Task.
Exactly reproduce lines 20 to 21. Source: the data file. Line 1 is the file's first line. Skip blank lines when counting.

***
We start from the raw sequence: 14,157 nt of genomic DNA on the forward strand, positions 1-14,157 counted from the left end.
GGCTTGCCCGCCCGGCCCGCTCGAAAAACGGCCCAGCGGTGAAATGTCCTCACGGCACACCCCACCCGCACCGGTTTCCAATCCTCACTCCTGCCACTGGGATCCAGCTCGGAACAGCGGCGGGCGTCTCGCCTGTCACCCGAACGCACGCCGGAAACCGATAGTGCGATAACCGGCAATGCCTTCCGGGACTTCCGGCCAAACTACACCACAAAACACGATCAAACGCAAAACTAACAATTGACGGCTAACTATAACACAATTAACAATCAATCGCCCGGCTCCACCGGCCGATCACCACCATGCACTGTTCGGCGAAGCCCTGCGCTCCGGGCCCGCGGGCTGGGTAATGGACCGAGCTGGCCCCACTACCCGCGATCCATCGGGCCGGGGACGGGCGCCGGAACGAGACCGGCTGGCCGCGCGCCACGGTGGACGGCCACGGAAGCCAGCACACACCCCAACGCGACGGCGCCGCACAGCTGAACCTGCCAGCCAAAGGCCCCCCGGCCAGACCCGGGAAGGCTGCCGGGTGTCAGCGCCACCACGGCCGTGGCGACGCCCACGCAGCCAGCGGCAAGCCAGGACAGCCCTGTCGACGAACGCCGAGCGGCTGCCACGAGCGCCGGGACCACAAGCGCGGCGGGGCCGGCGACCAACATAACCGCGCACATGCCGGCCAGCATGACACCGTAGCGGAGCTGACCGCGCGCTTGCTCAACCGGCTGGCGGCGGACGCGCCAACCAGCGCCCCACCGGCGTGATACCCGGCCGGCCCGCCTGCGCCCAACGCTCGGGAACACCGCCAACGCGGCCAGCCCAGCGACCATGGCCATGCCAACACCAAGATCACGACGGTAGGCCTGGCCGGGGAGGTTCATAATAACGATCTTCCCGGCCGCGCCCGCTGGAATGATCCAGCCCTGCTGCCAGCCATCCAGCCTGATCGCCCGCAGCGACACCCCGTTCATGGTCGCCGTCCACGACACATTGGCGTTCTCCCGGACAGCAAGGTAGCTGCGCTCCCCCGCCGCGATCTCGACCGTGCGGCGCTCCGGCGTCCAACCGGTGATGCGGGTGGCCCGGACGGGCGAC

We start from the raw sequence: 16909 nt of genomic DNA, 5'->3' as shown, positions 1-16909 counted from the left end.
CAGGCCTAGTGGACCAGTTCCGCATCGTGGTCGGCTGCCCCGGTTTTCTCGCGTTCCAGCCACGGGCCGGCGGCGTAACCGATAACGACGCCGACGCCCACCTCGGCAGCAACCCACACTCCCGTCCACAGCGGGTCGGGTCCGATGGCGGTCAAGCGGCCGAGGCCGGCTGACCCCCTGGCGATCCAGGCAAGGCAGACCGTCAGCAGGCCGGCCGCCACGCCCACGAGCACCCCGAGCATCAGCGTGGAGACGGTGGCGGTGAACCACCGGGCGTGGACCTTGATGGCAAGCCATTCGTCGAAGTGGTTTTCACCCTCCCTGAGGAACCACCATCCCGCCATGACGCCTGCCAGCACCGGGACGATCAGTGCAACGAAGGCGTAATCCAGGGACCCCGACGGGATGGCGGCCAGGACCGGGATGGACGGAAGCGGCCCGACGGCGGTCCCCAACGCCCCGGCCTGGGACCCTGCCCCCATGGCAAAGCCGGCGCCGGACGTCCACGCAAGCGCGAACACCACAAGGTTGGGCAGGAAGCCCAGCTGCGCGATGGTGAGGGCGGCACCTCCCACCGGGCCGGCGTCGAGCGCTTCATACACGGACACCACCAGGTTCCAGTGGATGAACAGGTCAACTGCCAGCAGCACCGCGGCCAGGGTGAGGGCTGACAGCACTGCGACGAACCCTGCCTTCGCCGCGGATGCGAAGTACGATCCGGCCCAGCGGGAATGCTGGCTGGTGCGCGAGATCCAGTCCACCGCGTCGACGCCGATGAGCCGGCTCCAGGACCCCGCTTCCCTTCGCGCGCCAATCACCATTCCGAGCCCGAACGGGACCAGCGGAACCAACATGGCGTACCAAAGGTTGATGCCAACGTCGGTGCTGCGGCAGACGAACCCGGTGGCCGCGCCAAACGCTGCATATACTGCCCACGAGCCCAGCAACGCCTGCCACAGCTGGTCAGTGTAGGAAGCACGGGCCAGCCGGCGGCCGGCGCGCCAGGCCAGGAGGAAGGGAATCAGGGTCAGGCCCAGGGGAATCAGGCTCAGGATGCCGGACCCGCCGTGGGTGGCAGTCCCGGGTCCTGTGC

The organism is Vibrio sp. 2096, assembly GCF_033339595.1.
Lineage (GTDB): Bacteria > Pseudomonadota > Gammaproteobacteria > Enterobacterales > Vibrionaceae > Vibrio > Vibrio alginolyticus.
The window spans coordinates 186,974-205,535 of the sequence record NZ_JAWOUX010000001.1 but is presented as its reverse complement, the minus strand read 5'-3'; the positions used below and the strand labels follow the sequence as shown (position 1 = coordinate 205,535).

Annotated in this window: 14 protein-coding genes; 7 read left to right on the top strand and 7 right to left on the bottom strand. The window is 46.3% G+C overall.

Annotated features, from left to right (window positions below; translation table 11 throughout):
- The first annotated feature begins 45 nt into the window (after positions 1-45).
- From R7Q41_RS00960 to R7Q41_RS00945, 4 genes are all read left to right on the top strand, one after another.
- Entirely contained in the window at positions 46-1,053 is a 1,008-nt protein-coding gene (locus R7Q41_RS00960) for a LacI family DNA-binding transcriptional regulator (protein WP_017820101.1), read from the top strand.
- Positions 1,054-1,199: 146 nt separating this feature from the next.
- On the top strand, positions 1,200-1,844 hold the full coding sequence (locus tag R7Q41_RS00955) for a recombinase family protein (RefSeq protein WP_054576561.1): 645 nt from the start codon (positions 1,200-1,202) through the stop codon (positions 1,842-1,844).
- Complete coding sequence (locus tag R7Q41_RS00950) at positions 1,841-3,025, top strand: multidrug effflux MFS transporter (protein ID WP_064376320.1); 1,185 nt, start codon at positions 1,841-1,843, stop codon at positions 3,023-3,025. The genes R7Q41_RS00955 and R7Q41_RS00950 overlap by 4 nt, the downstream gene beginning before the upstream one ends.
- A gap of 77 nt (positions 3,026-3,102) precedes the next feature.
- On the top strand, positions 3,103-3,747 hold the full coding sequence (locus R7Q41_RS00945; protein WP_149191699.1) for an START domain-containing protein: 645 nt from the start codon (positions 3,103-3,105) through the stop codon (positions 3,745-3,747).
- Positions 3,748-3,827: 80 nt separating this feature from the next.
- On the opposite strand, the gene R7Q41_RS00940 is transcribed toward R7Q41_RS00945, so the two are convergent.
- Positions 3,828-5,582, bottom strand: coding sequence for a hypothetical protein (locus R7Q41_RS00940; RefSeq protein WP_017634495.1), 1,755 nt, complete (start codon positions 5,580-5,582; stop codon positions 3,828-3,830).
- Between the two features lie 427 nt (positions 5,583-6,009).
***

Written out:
- Positions 3,828-5,582, bottom strand: coding sequence for a hypothetical protein (locus R7Q41_RS00940; RefSeq protein WP_017634495.1), 1,755 nt, complete (start codon positions 5,580-5,582; stop codon positions 3,828-3,830).
- Between the two features lie 427 nt (positions 5,583-6,009).